Tell us about yourself.
My name is Heather Conner and I serve as the Program and Communication Director for the Virginia Hemophilia Foundation (VHF). I moved to Richmond in the 90’s to attend VCU. I started off studying Anthropology and along the way met many Religious Studies professors that captured my attention; so much so that I stuck around, took more classes and ended up with a double major. A year of service with AmeriCorps solidified my passion for serving the community and in a roundabout way led to the work that I do today as Program and Communication Director for the Virginia Hemophilia Foundation.
What is the focus of your work?
The focus of our work at VHF is to serve the entire Virginia inherited bleeding disorders community by supporting the needs of those impacted by a bleeding disorder through education, advocacy, and community. The needs of the community vary, but due to the nature of inherited bleeding disorders (chronic, expensive, and very rare), we strive to build connections between our community members to increase the social health of patients and their families by decreasing isolation. For some, the first time they met anyone else with a bleeding disorder was at one of our events!
ABOVE: A video that was conceptualized, designed, shot, and edited by VHF teens at the 2014 Teen Retreat. It was based on that year’s World Hemophilia Day theme 1 in 1000.
What do you find most rewarding about your work?
The direct connections and relationships that I have forged within the community. Since it is a small population it feels like family and I get to hear personal stories on a regular basis about how the organization is meaningful and adds value to their lives.
What are some major challenges you have faced and how have you handled them?
Our major challenge right now is moving our funding from one that relies on industry donations and sponsorship to one that is based more on individual donors. We have been moving in the direction of online and peer-to-peer fundraising at our action based fundraising events (Bowling for Bleeding Disorders and Trick or Trot 5K) but have been running out of steam lately and are ready to hire a third employee to help our two-person office. We will be hiring in the next few months and are a great place to work if anyone out there is looking for a development position!
What would someone be surprised to know about your organization?
People are most surprised to learn about how expensive the medications can be for a person with an inherited bleeding disorder. Costs for a child with severe hemophilia can be over $200,000 per year to treat bleeding with intravenous doses of the missing clotting factor. Some people build up inhibitors to treatment and costs can exceed $1,000,000 per year – this is just for medication alone. This is one of the many reasons why we have a history of strong advocates within our community.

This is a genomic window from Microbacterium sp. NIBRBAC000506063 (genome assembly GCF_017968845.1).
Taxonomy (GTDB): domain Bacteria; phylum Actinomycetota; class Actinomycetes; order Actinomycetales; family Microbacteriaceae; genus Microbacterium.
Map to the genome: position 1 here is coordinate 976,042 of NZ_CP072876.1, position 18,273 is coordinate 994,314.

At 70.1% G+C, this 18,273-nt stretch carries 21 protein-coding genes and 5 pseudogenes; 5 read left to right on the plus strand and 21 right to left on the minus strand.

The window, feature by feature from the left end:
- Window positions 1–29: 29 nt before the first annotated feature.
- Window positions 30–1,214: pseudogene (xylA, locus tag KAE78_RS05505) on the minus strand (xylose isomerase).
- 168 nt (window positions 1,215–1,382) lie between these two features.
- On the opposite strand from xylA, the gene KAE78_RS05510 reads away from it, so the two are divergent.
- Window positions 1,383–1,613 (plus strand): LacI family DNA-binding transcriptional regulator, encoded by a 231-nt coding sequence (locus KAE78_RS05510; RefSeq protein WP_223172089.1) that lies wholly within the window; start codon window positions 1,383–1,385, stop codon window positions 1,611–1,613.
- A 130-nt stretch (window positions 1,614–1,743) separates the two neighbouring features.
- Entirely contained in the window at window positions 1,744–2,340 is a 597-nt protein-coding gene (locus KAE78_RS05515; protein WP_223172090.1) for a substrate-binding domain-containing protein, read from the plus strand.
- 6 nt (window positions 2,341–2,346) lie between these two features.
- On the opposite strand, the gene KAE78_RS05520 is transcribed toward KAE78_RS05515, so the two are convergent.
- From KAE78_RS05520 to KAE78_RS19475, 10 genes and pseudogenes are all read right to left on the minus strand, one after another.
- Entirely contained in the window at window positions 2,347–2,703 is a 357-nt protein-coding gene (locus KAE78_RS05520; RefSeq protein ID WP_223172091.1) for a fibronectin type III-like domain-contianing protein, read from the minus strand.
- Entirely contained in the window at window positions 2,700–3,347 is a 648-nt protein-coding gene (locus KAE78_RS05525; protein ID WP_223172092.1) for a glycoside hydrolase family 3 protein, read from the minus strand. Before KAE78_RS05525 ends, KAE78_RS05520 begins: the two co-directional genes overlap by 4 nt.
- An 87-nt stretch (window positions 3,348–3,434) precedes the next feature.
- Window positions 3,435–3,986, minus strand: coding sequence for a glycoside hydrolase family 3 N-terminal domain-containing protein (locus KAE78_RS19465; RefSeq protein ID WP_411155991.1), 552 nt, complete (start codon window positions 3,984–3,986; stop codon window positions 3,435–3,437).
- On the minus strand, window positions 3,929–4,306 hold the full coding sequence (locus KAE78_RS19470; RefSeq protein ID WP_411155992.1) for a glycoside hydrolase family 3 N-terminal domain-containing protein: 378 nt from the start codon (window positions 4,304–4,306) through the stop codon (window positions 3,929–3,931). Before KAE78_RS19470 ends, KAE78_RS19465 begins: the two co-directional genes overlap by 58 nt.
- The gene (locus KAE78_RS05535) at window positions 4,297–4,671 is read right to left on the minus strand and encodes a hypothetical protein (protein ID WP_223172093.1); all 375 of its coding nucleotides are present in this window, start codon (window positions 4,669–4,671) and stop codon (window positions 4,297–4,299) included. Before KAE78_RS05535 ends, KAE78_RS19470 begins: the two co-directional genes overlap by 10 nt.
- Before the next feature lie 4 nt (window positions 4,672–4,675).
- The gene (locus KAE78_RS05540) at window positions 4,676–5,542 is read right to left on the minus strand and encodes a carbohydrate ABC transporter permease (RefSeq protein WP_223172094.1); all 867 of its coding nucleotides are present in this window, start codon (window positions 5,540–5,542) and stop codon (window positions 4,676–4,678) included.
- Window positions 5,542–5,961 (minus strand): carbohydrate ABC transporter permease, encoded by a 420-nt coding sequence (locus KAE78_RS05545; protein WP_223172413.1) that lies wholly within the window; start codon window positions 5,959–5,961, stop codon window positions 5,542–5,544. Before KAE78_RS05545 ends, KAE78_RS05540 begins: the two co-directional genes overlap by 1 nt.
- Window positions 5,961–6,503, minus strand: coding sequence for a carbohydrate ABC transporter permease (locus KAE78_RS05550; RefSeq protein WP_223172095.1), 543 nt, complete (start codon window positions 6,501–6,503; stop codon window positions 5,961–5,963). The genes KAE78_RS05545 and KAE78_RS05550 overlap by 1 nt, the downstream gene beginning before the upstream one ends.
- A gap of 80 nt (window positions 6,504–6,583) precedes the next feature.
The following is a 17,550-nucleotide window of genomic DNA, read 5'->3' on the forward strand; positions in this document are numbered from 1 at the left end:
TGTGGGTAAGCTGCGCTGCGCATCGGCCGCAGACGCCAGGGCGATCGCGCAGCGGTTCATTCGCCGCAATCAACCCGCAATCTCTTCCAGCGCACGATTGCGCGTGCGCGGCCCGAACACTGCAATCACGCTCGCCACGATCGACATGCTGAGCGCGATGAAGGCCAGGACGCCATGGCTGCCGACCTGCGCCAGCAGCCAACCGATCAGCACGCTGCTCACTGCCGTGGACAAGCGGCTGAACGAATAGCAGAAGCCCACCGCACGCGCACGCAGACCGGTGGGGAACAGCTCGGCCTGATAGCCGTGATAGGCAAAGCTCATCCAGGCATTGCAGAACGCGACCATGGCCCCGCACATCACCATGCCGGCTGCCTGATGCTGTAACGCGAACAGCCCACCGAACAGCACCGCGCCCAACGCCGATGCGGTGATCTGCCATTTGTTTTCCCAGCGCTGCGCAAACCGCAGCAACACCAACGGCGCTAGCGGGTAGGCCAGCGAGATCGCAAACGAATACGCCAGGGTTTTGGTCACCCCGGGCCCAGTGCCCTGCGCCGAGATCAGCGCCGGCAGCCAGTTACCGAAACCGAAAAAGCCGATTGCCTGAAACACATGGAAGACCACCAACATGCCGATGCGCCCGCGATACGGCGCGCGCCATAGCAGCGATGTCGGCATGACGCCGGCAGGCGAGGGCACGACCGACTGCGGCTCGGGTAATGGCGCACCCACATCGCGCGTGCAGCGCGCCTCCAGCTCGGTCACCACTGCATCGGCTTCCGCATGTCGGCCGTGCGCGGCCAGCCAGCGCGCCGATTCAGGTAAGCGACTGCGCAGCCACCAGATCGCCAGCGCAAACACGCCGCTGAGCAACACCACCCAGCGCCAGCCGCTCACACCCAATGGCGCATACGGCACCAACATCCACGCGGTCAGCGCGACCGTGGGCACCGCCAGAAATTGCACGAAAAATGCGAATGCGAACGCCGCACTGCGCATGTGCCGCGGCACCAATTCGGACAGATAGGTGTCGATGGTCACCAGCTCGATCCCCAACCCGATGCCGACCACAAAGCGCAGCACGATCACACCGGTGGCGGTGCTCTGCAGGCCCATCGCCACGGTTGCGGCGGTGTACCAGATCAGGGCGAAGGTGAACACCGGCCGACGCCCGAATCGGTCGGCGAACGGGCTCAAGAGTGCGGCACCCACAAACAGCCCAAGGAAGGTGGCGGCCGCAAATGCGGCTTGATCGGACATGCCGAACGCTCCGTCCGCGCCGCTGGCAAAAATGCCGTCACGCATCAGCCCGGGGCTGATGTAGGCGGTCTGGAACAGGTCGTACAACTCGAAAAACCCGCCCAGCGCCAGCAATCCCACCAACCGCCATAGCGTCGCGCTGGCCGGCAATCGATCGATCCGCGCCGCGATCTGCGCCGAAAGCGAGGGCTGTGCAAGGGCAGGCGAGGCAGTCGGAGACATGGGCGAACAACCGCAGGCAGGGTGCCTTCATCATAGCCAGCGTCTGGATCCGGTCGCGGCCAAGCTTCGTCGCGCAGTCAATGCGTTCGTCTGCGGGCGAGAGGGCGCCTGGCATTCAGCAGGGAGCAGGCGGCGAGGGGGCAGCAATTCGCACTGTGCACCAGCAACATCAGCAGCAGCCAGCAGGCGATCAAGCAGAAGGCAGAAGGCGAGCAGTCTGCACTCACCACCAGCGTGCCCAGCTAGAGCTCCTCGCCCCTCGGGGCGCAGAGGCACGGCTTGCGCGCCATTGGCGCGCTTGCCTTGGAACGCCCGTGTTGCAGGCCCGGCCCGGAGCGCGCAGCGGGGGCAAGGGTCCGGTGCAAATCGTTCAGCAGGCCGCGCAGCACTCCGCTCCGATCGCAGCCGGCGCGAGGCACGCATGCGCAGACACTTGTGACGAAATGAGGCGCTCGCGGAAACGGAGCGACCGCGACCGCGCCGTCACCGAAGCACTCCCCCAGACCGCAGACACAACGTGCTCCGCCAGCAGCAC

Recently an article in Vox talked about a parent in the community who was so persistent that she convinced former Senator Byron Dorgan to introduce legislation to end lifetime caps on insurance which became a part of the ACA.
Do you have any interesting initiatives or programs on the horizon?
I am in the process of working with board and community members to develop a teen leadership program. We have slowly built up a core group of teenagers that attend events and are active in our chapter and next steps are to formalize a program that would give our teens the opportunity to help develop new events/programs, receive advocacy training, get volunteer hours, and give them tools they can take away and use in their everyday life. We hope to then use this program to one day develop a junior board and/or committee that would report to the board at large and inform them of any new ideas or initiatives that they would like to see for the youth of our community.
Are you and/or your organization involved in any exciting collaborations or partnerships?
We are always open to partnership and find a lot of meaning in collaborative work. We currently have on-going working relationships with the National Hemophilia Foundation, the Hemophilia Federation of America, the Hemophilia Association of the Capital Area, Camp Holiday Trails, and our Hemophilia Treatment Centers at CHKD, UVA, and VCU.
How are you leveraging ConnectVA/The Community Foundation to achieve your mission?
We find ConnectVA/The Community Foundation to be a valuable resource to our small operation of just 2 employees. We are reminded of this as we interact with other bleeding disorder chapters throughout the country; we are lucky to have such a robust and supportive non-profit community in Richmond and ConnectVA/The Community Foundation is at the center of it.
We use our Give Richmond profile when we want to share easy to read financial and management information about VHF, we utilize ConnectVA for sharing events and for hiring new employees, also we love the opportunity for professional development that we receive through non-profit management classes offered and both our ED and myself are graduates of the ENLP program.
Anything else you would like to share?
I love my job and feel honored to be able to share my gifts with our community in meaningful and creative ways – there is never a dull moment in the non-profit world and I would not have it any other way!